filed its motion for default judgment against Zenar. Despite Redburns request for an
opportunity to obtain counsel for Zenar in his response to GEVHCs motions and his
acknowledgement at the motion hearing of Zenars default, Zenar has not appeared through
counsel in the weeks since the motion hearing. On this record, the Court concludes that Zenar
has intentionally defaulted and that a default judgment is appropriate. See Hall v. T.J.
Cinnamons, Inc., 121 F.3d 434, 435 (8th Cir. 1997).
Having defaulted, Zenar has admitted all well-pleaded allegations in GEVHCs
Complaint. See Angelo Iafrate Constr., LLC v. Potashnick Constr., Inc., 370 F.3d 715, 721-22
(8th Cir. 2004); Taylor v. City of Ballwin, 859 F.2d 1330, 1333 n.7 (8th Cir. 1988). Zenar has
therefore admitted that GEVHC is the rightful owner of the Crystal Property and that Redburn
fraudulently conveyed the property to Zenar by deed. The Court grants GEVHCs motion for
default judgment.
Partial summary judgment
GEVHC separately moves for summary judgment on its claims against Zenar and
Redburn to quiet title and for slander of title. Summary judgment is proper if the pleadings, the
discovery and disclosure materials on file, and any affidavits show that there is no genuine issue
as to any material fact and that the movant is entitled to judgment as a matter of law. Fed. R.
Civ. P. 56(c). The movant bears the initial responsibility of informing the district court of the
basis for its motion, and must identify those portions of [the record] which it believes
demonstrate the absence of a genuine issue of material fact. Celotex Corp. v. Catrett, 477 U.S.
317, 323 (1986). If the movant satisfies its burden, the non-moving party must respond by
submitting evidentiary materials that set out specific facts showing a genuine issue for trial.
Fed. R. Civ. P. 56(e)(2); see Matsushita Elec. Indus. Co. v. Zenith Radio Corp., 475 U.S. 574,
587 (1986). In determining whether summary judgment is appropriate, a court must look at the
record and any inferences to be drawn from it in the light most favorable to the non-moving
party. Anderson v. Liberty Lobby, Inc., 477 U.S. 242, 255 (1986).
GEVHCs motion for partial summary judgment relies heavily on orders issued by
Minnesotas Fourth Judicial District. On November 2, 2006, the state court dismissed an
amended complaint filed by Redburn and a company against GEVHC and its owner, Fred Ehlert.
The amended complaint included a claim for specific performance of an alleged agreement by
Ehlert to transfer the Crystal Property to Redburn. On December 21, 2006, the state court
granted GEVHC and Ehlerts request for an immediate writ of recovery for the Crystal Property.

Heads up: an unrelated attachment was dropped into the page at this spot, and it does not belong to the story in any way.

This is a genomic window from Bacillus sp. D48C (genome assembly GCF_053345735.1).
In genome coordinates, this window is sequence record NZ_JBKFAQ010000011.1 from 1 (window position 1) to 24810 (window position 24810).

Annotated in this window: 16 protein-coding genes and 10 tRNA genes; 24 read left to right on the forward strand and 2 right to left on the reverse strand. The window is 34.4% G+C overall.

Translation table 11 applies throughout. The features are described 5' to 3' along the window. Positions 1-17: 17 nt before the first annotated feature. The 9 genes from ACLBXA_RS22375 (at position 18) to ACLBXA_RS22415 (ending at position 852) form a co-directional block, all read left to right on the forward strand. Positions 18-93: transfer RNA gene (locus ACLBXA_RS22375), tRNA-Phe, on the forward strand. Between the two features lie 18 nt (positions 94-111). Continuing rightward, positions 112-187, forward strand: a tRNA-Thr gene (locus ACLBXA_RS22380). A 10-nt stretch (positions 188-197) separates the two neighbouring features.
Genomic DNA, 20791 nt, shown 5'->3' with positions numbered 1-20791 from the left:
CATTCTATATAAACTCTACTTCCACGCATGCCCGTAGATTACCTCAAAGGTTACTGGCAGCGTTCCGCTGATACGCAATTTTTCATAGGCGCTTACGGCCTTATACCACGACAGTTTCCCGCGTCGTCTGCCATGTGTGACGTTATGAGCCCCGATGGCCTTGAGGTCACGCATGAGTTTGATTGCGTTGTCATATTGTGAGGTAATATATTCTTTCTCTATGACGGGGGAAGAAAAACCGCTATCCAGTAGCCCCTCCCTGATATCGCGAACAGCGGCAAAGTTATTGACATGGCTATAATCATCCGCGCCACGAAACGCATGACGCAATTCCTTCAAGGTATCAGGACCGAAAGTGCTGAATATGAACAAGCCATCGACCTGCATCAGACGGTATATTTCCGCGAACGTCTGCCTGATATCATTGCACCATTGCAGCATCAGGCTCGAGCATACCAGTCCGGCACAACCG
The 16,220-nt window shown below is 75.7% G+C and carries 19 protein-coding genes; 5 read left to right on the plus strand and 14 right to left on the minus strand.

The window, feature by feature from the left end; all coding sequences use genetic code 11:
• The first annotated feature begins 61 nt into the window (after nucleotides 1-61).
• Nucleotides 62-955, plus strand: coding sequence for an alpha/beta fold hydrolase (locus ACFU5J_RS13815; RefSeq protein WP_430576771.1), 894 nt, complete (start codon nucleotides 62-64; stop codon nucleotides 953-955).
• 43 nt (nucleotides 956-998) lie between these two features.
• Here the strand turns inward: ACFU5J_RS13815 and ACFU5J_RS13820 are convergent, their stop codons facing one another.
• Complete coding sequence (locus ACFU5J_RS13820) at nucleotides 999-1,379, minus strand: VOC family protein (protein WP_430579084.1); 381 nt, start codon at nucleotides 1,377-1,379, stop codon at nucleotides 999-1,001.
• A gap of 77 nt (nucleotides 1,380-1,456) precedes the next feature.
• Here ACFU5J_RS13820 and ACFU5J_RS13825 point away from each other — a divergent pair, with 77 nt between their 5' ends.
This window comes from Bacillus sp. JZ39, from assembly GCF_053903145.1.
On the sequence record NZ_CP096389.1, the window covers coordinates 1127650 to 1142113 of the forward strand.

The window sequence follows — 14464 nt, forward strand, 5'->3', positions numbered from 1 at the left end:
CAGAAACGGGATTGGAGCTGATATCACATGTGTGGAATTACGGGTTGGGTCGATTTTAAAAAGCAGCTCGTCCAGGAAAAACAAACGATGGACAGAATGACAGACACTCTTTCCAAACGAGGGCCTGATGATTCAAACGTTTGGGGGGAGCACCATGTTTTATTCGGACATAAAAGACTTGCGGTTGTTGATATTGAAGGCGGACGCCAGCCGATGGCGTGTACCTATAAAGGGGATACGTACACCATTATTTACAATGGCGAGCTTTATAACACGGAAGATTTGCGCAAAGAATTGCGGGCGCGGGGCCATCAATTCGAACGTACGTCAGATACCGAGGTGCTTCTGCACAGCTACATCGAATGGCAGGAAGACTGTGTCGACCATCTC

In an attached memorandum, the state court wrote:
Beyond his contempt of Court, Redburn attempted to commit fraud on this
Court by referencing a Warranty Deed that he filed on November 27, 2006 (he did
this weeks after the Courts Order finding in favor of GEVHC and Ehlert on this
matter) that bears an apparently forged notary signature. Defendants provided a
copy of the Warranty Deed to the Court, along with three other documents
bearing the signature [of ] the same notary, to evince their suspicion. The Court
called in the notary, Elizabeth Strand, and asked to look at other documents
bearing her signature before showing her the Warranty Deed. After viewing Miss
Strands signature on her drivers license and attorney registration card, the Court
was further convinced that Redburns Warranty Deed was fraudulent. When Miss
Strand viewed the signature bearing her name on the Warranty Deed, she stated
that she did not believe it was hers.
(Footnote omitted). The warranty deed mentioned in the quotation above is the same deed that
allegedly transferred the Crystal Property from GEVHC to Zenar. On January 2, 2007, the
Hennepin County Sheriffs Office executed the writ of recovery.
Approximately three weeks later, Zenar brought an eviction action in state court against
Ehlert and GEVHC. Redburn signed the complaint for Zenar. Zenar was awarded a default
judgment allowing it to recover possession of the Crystal Property. On February 7, 2007, the
judgment was vacated.
On February 26, 2007, Zenar brought another eviction action in state court against Ehlert
and GEVHC. As he had done before, Redburn signed the complaint for Zenar. In the complaint,
Zenar alleges that it is the landlord/owner of the Crystal Property and that [s]aid ownership is
pursuant to a deed from Defendant GEVHC, LLC to ZENAR Investments, Inc. dated September
1, 2005 and filed November 2006. The court dismissed the case with prejudice because Zenars
claim rested on a fraudulent warranty deed.
In the meantime, on January 12, 2007, Redburn trespassed on the Crystal property. On
March 19, 2007, the state court found Redburn guilty of misdemeanor trespassing on stipulated